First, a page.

Paper currency in Canada has historically been issued by the chartered banks — hence the term BANKNOTES. While at McGill University Press I met a collector in Ottawa of Canadian banknotes and borrowed the ones shown here, among others to try and interest the Press in publishing a book about them as the tell the history of Canada from a colourful and interesting viewpoint. It was not to be, however, as all our banknotes are still legal tender and cannot be reproduced. Poor McGill would have to get an act of Parliament passed to allow us to do a book, and quickly gave up the idea. So I’m left with these beautiful samples of the printer’s art of creating gorgeous banknotes, which was ended in 1935 by the government. Continue Reading…
Note: George A. Walker will be giving an Alcuin Society sponsored talk in Vancouver, Thursday, March 17. For more information, please see here.
Porcupine’s Quill is releasing Lewis Caroll’s Alice in Wonderland with illustrations by George A. Walker in their “Sticky Fingers” e-book imprint, which offers “short, attractive, informative editions that explore the intersection between Canadian literature and the book arts.” The text is set in Rod MacDonald’s digital rendition of Carl Dair’s Cartier typeface. Continue Reading…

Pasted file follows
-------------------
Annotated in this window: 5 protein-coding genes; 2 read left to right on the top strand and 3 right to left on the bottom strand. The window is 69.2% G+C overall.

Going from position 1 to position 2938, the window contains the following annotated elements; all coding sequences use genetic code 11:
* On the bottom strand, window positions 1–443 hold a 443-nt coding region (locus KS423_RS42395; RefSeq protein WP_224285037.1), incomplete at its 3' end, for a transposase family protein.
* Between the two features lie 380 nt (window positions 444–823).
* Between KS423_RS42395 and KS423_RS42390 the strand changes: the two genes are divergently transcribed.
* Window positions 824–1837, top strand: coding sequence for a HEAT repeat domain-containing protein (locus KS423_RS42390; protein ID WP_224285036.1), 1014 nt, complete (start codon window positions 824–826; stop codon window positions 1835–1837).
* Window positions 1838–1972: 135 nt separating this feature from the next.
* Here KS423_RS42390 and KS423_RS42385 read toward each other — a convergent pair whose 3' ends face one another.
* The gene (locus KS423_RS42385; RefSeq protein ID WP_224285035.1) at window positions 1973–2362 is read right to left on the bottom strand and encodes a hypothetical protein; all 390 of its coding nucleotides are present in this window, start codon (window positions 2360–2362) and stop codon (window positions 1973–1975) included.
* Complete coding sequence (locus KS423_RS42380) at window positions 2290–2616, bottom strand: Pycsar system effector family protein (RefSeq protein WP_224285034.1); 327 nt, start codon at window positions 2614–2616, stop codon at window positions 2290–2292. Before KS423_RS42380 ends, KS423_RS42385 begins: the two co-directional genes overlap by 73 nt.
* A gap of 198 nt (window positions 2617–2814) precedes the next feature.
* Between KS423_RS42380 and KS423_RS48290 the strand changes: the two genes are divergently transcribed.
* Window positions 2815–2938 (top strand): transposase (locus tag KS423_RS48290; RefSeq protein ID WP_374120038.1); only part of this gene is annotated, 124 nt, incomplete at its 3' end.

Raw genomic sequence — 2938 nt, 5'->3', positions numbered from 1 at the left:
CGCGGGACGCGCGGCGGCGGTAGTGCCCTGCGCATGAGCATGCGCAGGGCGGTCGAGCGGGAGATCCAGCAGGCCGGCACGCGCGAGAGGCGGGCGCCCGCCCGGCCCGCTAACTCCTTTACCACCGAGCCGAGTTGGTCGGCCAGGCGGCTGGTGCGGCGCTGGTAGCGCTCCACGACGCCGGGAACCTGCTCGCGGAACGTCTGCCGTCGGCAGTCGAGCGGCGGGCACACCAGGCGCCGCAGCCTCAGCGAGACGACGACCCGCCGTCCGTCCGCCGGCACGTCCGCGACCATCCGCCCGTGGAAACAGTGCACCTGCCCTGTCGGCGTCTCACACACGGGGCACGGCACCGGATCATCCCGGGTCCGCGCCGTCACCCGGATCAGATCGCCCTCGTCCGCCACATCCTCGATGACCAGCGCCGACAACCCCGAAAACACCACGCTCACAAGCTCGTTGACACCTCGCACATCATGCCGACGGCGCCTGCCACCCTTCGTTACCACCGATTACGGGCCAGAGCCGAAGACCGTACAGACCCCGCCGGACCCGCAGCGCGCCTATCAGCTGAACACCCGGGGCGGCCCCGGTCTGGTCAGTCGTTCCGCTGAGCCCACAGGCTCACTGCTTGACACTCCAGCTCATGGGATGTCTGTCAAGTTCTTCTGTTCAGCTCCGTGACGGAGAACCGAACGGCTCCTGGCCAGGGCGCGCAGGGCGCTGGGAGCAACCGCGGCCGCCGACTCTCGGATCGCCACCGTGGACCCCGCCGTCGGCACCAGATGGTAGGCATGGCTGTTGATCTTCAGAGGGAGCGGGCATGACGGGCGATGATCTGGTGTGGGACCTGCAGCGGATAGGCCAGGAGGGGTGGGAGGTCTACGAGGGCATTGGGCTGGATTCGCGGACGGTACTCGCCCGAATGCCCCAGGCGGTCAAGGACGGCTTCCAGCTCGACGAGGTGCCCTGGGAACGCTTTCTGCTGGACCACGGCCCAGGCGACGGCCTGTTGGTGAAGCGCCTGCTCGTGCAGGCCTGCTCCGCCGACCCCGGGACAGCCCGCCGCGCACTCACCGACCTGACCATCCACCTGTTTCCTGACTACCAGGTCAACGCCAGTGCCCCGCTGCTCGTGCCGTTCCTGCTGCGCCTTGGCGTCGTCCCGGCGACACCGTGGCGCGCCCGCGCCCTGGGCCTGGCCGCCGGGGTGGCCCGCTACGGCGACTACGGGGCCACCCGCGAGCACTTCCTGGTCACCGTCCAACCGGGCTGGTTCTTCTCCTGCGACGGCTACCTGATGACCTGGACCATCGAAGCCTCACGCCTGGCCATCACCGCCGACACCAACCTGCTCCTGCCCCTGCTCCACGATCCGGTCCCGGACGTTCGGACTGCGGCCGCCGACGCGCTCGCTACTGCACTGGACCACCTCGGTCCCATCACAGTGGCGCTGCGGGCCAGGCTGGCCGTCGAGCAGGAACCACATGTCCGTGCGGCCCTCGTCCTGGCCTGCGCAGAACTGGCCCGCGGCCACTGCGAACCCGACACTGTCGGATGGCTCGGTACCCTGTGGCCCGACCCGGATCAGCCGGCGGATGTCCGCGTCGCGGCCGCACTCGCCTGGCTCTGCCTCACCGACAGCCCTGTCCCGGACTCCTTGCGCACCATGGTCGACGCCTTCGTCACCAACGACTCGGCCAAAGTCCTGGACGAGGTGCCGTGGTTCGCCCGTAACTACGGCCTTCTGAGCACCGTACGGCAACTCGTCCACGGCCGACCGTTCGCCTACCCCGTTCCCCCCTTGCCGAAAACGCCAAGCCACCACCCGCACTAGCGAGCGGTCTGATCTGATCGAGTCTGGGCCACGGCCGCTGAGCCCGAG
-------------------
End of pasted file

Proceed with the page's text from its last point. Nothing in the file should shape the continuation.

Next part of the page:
Remember when we were running around declaring the impending death of print? Well, we can catch our breaths now. It looks like the growth in the sales of e-books has stopped, and what is even more important, the number of e-books sold is far from surpassing the regular books, hovering around 18-20% in Canada. This is good news for publishers, and it is no surprise to many, for some of the reasons outlined in our post “Rock, scissors… e-reader?” And now there are the numbers to back it up: the Association of American Publishers showed that hardcover book sales rose by 11.5%, while e-book sales were up by 4.8%. But maybe the most reassuring news is the survey from The Bookseller that shows that three quarters of the 16- to 24-year-olds prefer print. This is very comforting given that this generation is so immersed into the digital, that everybody was afraid that they would transfer that to their reading habits.
As Margaret Atwood is quoted saying in an article on Publisher Weekly:
There are neurological reasons why e-books did not take over everything. There’s an eye-brain thing that is related to why you can’t read in-depth as easily on any form of screen.
As usually, she has everything figured out. No apocalyptic end-of-the-book plot mapped out in the near future, I guess.
As heartbreaking as it may be, news of bookstores closing do not come as a surprise any more. Maybe it is time for us to come to the realization that this is the end of an era: the status of the book has changed, in form, consumption, value, significance. Long gone are the times when books were treasured and passed from generation to generation, when wonder and wisdom could be found in limited edition. Now a book is just something-I’m-reading-this-week book, not the it-changed-my-life book. We do not feel the need to hold on to them, nor do we have the space to hold them. Besides, the truth is digital revolution cannot be stopped, or even slowed down. And even the most traditional of us must admit that the digital medium has its merits.